6 Surprising Ways to Boost Your Heart Health, According to a Cardiologist


When it comes to our health, the organ at the heart of everything is, well, the heart. But we often don't even know when this very vital organ is suffering, because the symptoms can be so varied and subtle.

It makes sense when you think about it: Your heart is "crucial to your survival," says Healthline, which notes that it pumps about 2,000 gallons of blood and beats approximately 115,000 times every day. With an organ so vital, problems are bound to manifest in myriad ways. For example, both malaise and heartburn can be warning signs of heart disease.

While knowing about the symptoms of an unhealthy heart is important, taking care of your heart is an even better idea. "A healthy heart needs a good diet, moderate daily exercise, and good control of risk factors," says Kaustubh Dabhadkar, MD, a cardiologist based in Charlotte, North Carolina. Read on for more ways to boost your cardiac health.

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Have a good laugh.

Don't underestimate the power of a good LOL. "When you laugh, your heart rate increases, and you take many deep breaths," says Henry Ford Health. "This means that more oxygenated blood is circulated through your body—improving your vascular function."

The site also notes that in addition to decreasing your risk of heart disease, laughter can help boost your immune system, lower your blood pressure, and help you lose weight.

Keep a journal.
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Journaling doesn't just help you shake a bad mood. "Individuals who write for 15-20 minutes, three to five times a week, experienced fewer stress-related visits to the doctor, improved immune system functionality, a feeling of greater psychological well-being, and reduced blood pressure," the Heart Foundation reports.

Don't skip breakfast.

"A healthy diet and lifestyle are the keys to preventing and managing cardiovascular disease," says the American Heart Association (AHA), which recommends a variety of fruits and vegetables, products made up mostly of whole grains, healthy sources of protein such as legumes and nuts, and foods prepared with little or no salt.

Junk food should be off the table, literally and figuratively. "Hamburgers, fries, sugary sodas, and other less healthy foods may cause inflammation, a key player in the formation of artery-clogging plaque," cautions Harvard Health.

A good tip for avoiding these types of foods? Eat breakfast, says Dabhadkar. "This is the most important meal of the day and keeps me going," he says. "I am more likely to eat junk food if I skip breakfast."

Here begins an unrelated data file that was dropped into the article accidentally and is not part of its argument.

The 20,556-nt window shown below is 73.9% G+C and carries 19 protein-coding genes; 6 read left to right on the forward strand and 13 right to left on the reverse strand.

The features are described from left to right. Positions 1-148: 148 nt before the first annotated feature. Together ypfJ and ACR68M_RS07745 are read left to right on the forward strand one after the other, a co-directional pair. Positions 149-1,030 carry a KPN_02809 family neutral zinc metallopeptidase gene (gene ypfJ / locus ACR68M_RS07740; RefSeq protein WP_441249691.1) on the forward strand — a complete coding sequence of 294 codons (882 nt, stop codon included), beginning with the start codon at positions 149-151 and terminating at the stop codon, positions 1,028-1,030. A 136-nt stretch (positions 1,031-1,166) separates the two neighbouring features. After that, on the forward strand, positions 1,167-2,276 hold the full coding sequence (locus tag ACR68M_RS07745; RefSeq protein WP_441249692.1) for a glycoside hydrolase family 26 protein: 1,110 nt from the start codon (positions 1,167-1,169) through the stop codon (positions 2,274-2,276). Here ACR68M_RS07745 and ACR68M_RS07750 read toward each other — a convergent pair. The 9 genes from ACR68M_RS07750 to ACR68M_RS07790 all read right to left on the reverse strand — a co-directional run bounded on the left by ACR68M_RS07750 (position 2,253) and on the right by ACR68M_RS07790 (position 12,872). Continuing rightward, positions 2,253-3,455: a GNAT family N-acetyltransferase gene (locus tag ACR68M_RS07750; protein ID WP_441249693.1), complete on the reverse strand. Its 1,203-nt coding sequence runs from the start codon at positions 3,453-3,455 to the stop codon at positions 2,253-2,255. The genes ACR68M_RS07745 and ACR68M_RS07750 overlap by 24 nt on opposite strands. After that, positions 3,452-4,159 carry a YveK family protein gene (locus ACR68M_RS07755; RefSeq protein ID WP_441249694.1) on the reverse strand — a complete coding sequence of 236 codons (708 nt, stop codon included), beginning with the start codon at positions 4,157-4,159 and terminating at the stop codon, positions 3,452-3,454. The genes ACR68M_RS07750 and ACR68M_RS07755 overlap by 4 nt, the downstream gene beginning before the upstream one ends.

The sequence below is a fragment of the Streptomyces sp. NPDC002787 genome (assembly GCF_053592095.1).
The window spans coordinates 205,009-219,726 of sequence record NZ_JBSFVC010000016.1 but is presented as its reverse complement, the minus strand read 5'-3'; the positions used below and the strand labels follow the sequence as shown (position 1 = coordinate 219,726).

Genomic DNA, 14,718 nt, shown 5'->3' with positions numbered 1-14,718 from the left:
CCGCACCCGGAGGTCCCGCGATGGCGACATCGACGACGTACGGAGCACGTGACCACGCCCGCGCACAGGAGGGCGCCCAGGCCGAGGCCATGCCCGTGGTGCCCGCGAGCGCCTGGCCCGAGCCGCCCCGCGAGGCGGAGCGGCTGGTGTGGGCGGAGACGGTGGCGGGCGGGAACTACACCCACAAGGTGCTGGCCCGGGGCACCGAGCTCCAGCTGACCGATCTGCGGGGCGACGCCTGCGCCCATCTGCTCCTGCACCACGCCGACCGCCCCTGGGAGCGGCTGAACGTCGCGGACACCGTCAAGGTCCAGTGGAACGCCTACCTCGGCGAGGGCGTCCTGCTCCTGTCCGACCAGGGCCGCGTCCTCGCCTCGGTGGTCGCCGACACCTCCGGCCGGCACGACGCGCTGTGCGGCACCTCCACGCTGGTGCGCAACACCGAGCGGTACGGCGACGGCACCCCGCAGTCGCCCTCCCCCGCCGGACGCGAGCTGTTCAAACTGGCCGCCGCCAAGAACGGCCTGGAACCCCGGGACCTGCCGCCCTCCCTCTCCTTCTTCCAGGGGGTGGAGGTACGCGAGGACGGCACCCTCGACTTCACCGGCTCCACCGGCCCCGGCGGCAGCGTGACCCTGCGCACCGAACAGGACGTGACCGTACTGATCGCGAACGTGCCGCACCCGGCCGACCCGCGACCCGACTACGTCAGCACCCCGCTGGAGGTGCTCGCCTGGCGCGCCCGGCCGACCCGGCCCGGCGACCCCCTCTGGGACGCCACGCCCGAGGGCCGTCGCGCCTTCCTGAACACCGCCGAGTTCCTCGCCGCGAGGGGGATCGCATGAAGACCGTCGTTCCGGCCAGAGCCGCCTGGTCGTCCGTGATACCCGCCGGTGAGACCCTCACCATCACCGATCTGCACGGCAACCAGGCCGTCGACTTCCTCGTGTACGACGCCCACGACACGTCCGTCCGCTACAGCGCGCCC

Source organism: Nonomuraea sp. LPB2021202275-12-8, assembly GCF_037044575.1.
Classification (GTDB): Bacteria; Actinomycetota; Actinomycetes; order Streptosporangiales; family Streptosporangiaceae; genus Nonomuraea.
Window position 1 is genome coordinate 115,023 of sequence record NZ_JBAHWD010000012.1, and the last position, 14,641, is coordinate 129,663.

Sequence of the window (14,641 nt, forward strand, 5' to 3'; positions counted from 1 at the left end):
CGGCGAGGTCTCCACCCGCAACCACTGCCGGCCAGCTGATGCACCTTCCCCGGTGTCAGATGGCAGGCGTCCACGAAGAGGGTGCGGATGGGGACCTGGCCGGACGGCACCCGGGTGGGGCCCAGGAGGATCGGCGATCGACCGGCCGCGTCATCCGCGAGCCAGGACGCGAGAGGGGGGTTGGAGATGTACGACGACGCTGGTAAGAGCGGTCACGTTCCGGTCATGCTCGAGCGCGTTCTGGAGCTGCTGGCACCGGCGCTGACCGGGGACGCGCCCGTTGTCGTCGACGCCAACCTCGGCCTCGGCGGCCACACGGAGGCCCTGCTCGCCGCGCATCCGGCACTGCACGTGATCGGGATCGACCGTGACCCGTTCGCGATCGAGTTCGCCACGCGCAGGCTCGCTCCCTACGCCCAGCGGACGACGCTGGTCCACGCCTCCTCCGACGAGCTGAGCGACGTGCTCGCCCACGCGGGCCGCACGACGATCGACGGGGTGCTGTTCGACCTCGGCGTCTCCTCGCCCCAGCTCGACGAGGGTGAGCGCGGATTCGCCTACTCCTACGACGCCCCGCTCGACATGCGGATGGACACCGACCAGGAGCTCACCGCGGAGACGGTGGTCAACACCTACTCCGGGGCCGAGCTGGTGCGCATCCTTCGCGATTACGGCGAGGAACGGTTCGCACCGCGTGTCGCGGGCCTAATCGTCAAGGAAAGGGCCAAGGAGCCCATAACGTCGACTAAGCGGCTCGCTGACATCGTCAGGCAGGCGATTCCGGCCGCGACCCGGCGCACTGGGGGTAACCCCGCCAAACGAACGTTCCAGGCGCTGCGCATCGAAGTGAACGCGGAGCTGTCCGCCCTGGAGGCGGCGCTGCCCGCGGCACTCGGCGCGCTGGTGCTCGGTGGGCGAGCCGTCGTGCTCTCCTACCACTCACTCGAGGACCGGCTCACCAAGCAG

Exercise regularly—and early.

If the word "exercise" brings to mind the daunting image of sweat-drenched towels at your local gym, you can rest easy: "Even 20 to 30 minutes of moderate exercise each day reduces the future risk of heart disease," Dabhadkar says.

A study in The British Journal of Medicine reported that "study participants who performed muscle-strengthening exercises 30 to 60 minutes per week combined with any amount of aerobic activity saw their risk of dying from cancer drop by 28 percent, their risk of premature death from any cause drop by 40 percent, and their risk of heart disease reduced by 46 percent."

Choosing to incorporate exercise into your morning routine can give your heart health an extra boost, according to a Nov. 2022 article published in The European Journal of Preventative Cardiology. Researchers found that people who exercised in the morning were 16 percent less likely to suffer from coronary artery disease (CAD); in addition, their risk of a first-time stroke decreased by 17 percent.

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Manage your stress.
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It's easier said than done, but managing stress levels can be beneficial to your heart and other aspects of your wellness. "Stress plays a vital role in lifestyle diseases (high blood pressure, diabetes, obesity," advises Dabhadkar.

"A stressful situation sets off a chain of events," AHA explains. "Your body releases adrenaline, a hormone that temporarily causes your breathing and heart rate to speed up and your blood pressure to rise." When it's a chronic condition ("stress is constant and your body is in high gear off and on for weeks at a time," says the AHA), the consistently high blood pressure can increase your risk of a heart attack and stroke.

"Meditation helps with stress management," Dabhadkar—and so do diet and exercise (see above!).

Stop smoking—or better yet, don't start.

The single most preventable risk factor for heart disease is smoking, which includes secondhand smoke and vaping. Quitting the habit—or steering clear of it entirely—is a crucial component of keeping your heart healthy.

Although you may associate smoking primarily with lung disease, "Smoking harms nearly every organ in your body, including your heart," warns the American Lung Association. "Smoking can cause blockages and narrowing in your arteries, which means less blood and oxygen flow to your heart."